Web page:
Reviews of

The Literary Imagination in Jewish Antiquity

In Canon, Eva MROCZEK, Hebrew Bible, Oxford University Press, Scribal culture, Second Temple, Shelby Bennet on December 11, 2019 at 11:56 pm

9780190279837

2019.12.17 | Eva Mroczek. The Literary Imagination in Jewish Antiquity. New York: Oxford University Press, 2016. pp xi+269. ISBN: 9780190886080.

Review by Shelby Bennett, Trinity Western University.

Eva Mroczek makes a powerful contribution to re-thinking a central concept in Judaism and Christianity: “canon.” She explores and challenges the role and purpose of those who composed sacred texts that fall both inside and outside the covers of modern biblical collections. The book places the reader in the Second Temple period’s literary culture and illuminates a world teeming with scripture, but without a Bible.

The first chapter introduces a dominant theme of the book: the impact of a post-printing press “book” culture on our understanding of the Jewish literary culture that produced the Old Testament and Hebrew Bible. Mroczek argues that anachronistic concepts of canon and “book” still shape biblical scholarship today despite awareness of the issue. Scholars still distinguish “biblical” from “non-biblical” texts in ways that ancients did not and conduct research based upon those constructions of, pre- or misconceptions, of authority and stability. Mroczek uses the “book of Psalms” at Qumran to demonstrate that there was no set order or content for the book of Psalms at that point.

In chapters two and three, Mroczek expands upon ancient ideas of authorial attribution and authority. She suggests that scribes developed literary traditions around founding figures and that these texts gained authority over time. This contrasts with many modern understandings of authorship as it relates to individuality, legitimacy, and authority. In the case of the Psalms, she purports that superscriptions such as ledavid ‘of David’ were not intended to communicate literal authorship, but to indicate that the psalm contributes to a growing liturgical wisdom tradition subsumed under the figure of David. Similarly, she argues that Ben Sira, often considered the first self-identified, documented “author” in Jewish literary history, is more accurately a figure around whom literature developed. Mroczek’s focus on authority and figures suggests that writers of antiquity viewed texts as “projects, not as products” (106). Her conclusions expand a developing conversation with scholars such as Hindy Najman and Kipp Davis (54-56), who emphasize figures as more foundational than texts in ancient Jewish literary contexts.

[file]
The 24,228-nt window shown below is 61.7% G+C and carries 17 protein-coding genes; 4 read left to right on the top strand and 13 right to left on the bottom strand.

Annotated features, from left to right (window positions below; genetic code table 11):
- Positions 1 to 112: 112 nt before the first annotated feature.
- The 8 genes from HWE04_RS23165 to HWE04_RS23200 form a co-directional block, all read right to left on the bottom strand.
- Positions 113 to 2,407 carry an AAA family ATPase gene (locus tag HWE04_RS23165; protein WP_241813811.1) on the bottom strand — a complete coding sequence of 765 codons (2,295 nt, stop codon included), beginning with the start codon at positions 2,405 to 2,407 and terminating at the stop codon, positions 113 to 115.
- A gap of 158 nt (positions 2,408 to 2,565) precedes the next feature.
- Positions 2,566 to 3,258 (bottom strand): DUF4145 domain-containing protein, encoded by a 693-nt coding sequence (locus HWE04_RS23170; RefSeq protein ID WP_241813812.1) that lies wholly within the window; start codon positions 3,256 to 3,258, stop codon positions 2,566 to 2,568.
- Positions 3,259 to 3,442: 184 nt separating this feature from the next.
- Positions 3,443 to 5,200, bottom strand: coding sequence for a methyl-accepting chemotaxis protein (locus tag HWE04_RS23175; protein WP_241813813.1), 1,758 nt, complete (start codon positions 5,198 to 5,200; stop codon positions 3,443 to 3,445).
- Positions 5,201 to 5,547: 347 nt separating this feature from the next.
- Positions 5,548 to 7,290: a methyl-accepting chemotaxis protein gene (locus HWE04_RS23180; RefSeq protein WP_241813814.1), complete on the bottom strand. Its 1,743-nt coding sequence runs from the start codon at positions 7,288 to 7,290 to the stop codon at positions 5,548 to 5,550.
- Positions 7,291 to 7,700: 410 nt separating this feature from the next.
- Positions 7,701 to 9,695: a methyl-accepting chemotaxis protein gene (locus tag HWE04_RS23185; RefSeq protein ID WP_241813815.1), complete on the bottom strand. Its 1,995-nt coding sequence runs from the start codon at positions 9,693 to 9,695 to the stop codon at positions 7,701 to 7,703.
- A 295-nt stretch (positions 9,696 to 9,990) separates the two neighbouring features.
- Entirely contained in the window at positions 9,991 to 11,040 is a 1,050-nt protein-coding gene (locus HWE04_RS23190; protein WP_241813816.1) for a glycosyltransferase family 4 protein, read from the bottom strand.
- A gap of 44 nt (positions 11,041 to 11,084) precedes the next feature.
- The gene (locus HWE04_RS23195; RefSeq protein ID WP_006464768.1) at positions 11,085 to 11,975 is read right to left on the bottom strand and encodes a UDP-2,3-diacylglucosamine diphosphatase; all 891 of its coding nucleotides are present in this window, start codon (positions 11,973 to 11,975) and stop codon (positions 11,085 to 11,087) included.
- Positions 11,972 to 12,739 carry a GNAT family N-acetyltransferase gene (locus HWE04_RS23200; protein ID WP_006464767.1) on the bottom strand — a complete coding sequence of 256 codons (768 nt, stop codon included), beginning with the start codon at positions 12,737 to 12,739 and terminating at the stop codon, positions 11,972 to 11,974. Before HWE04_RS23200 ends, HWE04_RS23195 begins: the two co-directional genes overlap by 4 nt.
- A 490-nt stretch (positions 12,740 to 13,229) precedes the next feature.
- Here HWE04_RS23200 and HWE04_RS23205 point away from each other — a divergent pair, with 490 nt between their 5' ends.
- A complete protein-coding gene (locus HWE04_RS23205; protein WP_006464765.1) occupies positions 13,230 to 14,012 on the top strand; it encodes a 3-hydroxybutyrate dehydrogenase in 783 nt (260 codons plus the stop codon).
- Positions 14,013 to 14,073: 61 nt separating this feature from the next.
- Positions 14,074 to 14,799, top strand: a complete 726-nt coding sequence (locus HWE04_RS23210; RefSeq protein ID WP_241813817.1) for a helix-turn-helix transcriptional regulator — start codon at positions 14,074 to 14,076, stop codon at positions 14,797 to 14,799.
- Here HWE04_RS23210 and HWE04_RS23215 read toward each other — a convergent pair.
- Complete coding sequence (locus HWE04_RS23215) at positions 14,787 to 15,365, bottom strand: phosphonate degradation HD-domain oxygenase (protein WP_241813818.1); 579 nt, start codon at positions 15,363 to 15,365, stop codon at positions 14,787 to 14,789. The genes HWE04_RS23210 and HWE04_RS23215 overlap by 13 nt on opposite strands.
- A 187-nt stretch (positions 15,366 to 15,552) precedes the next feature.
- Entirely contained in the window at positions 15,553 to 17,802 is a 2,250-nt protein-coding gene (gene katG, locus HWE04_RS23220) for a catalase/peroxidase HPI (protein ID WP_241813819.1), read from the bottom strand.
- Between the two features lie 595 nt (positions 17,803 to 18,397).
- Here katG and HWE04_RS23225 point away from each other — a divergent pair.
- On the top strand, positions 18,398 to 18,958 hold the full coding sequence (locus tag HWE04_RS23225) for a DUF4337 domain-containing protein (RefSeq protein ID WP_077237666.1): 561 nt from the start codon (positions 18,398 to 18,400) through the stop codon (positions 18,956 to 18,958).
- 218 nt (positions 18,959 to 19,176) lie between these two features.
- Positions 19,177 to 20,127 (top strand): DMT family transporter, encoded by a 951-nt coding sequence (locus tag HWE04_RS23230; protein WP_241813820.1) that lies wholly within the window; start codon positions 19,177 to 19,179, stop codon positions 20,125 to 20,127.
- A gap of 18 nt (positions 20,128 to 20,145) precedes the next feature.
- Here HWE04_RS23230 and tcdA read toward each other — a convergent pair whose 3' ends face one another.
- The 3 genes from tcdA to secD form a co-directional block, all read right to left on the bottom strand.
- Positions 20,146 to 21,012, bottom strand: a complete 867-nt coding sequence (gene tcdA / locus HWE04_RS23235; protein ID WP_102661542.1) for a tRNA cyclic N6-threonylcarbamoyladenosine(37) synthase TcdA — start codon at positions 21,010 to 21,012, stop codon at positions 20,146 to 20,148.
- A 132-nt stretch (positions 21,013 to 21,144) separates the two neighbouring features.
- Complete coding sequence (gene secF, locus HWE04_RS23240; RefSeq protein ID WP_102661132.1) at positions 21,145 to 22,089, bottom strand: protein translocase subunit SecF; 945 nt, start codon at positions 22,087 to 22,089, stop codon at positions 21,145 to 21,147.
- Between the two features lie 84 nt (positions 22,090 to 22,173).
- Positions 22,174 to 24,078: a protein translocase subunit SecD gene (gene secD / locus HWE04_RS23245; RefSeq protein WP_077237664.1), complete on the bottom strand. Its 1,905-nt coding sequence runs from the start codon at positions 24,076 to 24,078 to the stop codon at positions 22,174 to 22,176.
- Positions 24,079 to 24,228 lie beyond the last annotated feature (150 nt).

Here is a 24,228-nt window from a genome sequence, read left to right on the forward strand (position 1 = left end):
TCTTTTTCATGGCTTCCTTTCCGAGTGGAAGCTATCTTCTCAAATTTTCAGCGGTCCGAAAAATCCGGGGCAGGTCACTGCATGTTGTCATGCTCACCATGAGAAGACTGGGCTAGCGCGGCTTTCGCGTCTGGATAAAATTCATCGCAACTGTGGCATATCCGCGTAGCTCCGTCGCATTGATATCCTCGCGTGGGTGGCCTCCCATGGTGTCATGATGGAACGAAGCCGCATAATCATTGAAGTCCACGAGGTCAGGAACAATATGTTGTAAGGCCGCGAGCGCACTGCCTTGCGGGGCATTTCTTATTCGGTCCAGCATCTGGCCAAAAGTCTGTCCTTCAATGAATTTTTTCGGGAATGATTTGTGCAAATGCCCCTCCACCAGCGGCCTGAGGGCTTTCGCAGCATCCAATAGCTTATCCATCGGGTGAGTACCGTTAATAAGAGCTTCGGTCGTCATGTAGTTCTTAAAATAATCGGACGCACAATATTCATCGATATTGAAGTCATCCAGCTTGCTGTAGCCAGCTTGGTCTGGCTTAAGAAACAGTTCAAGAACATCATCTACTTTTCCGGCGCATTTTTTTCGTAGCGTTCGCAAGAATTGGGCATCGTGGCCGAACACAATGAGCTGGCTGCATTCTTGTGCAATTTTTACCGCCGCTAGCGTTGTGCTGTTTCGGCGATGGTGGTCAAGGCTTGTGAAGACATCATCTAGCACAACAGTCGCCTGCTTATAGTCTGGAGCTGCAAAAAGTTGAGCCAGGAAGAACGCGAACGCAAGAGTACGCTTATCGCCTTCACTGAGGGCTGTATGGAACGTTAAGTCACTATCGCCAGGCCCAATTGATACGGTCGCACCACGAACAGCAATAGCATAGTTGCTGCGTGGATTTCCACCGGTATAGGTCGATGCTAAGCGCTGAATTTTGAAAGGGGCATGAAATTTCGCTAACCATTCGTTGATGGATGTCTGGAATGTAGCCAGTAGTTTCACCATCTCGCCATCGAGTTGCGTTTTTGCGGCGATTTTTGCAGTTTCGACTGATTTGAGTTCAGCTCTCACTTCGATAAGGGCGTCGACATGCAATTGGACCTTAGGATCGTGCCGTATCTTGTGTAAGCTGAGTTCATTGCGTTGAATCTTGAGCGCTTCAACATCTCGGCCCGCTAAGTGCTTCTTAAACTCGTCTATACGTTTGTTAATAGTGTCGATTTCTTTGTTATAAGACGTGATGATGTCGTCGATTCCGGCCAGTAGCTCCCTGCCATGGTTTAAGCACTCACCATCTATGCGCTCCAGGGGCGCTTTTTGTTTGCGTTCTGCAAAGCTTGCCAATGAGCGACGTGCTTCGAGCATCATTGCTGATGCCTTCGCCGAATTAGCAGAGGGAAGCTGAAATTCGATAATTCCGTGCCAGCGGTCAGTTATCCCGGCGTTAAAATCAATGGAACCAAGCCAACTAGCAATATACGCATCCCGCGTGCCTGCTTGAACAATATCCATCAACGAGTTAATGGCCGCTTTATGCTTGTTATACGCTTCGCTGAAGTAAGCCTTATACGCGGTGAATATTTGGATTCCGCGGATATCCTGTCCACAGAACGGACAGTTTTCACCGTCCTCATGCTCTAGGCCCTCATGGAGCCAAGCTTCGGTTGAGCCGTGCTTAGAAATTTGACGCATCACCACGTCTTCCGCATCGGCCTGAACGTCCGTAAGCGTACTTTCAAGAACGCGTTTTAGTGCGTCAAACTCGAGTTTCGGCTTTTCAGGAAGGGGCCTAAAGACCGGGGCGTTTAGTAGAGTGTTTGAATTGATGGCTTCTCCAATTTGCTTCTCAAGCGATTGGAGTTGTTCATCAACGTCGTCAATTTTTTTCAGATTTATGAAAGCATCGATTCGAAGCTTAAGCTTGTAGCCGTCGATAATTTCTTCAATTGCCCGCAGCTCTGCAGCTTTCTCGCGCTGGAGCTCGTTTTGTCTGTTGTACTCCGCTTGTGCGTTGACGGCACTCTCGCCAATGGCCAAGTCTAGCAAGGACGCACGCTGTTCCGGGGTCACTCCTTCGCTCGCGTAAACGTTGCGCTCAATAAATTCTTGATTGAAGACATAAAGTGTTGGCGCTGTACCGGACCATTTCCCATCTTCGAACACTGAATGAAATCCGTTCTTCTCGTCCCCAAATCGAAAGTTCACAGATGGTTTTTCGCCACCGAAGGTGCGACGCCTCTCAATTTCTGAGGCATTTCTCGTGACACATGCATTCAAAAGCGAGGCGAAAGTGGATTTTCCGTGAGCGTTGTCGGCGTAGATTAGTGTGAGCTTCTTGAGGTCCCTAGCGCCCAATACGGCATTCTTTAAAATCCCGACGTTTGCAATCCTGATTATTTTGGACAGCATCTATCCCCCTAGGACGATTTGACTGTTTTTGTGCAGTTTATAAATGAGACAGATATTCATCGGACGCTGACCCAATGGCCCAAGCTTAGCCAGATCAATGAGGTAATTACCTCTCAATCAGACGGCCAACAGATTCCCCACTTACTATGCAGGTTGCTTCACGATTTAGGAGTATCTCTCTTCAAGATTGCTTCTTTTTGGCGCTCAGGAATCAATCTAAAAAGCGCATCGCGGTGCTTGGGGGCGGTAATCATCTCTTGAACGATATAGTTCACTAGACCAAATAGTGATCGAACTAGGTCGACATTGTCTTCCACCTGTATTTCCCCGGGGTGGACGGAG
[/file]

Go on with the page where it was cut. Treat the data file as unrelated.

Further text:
Chapter four examines how various documents at Qumran depend upon a range of texts as authoritative, some of which later become known as “biblical” (such as Genesis) and some of which do not in the West (such as Enochic literature). Mroczek calls the later biblical/nonbiblical distinction “mental architecture” (118) that was constructed through canonization and publication of categorized “biblical” and “non-biblical” texts. This distinction undermines our ability to understand a pre-canonical culture that viewed texts in horizontal, not hierarchical, relationships to each other.

Finally, chapter five acknowledges that “canon” was not an entirely foreign concept in the ancient Jewish context. Mroczek concludes that while the idea of canonical collections may have existed, the contents were more symbolic than specific. The distinction of “inside” as inspired and authoritative and “outside” as neither is a modern concept and construct. She contends that in the ancient world, divine inspiration and authenticity were broader than any canonical structure. Her argument pushes against the perspective that the canon of Scripture contains all divine revelation (179). Ultimately, she challenges readers to consider that ancient writers held “a different imagined sense of where revelation is to be found and how it is related to the figures who transmit it” (186).

Mroczek makes a compelling case regarding the effect of book culture on the realm of biblical and textual studies. Her work demonstrates that even the physical characteristics of our Bible have created an association of stability and completeness with divine revelation. She artfully leads the readers into a world without such stability, one in which the goal was not to form a canon but to grow traditions.

As the book concludes, a few loose ends indicate possibilities for expansion and further research. While Mroczek bases much of her trajectory and rhetoric on the non-existence of a canon in the ancient literary culture, her final chapter explores the ancient use of numbers to symbolize completion. The value for completion appears antithetical to her original goal of demonstrating an unhindered, unbounded literary world. In the same vein, while the canon may not have officially existed during the Second Temple period, textual evidence demonstrates that certain texts were indeed more central and authoritative than others. While the scope of authoritative texts was surely broader than the eventual biblical canon, those future canonical texts do seem to crescendo in authority in this period.

Mroczek’s contribution is helpful and applicable to modern audiences concerned with the formation of scriptures in light of Second Temple period scribal cultures. She recognizes that the composers of our scriptures did not intend or attempt to capture the sum of all divine revelation into the canon we read today. Instead they were part of a literary culture that allowed for a constantly growing and developing story, not just a fixed and untouchable library.

Shelby Bennett
Trinity Western University
Shelby.Bennett [at] mytwu.ca

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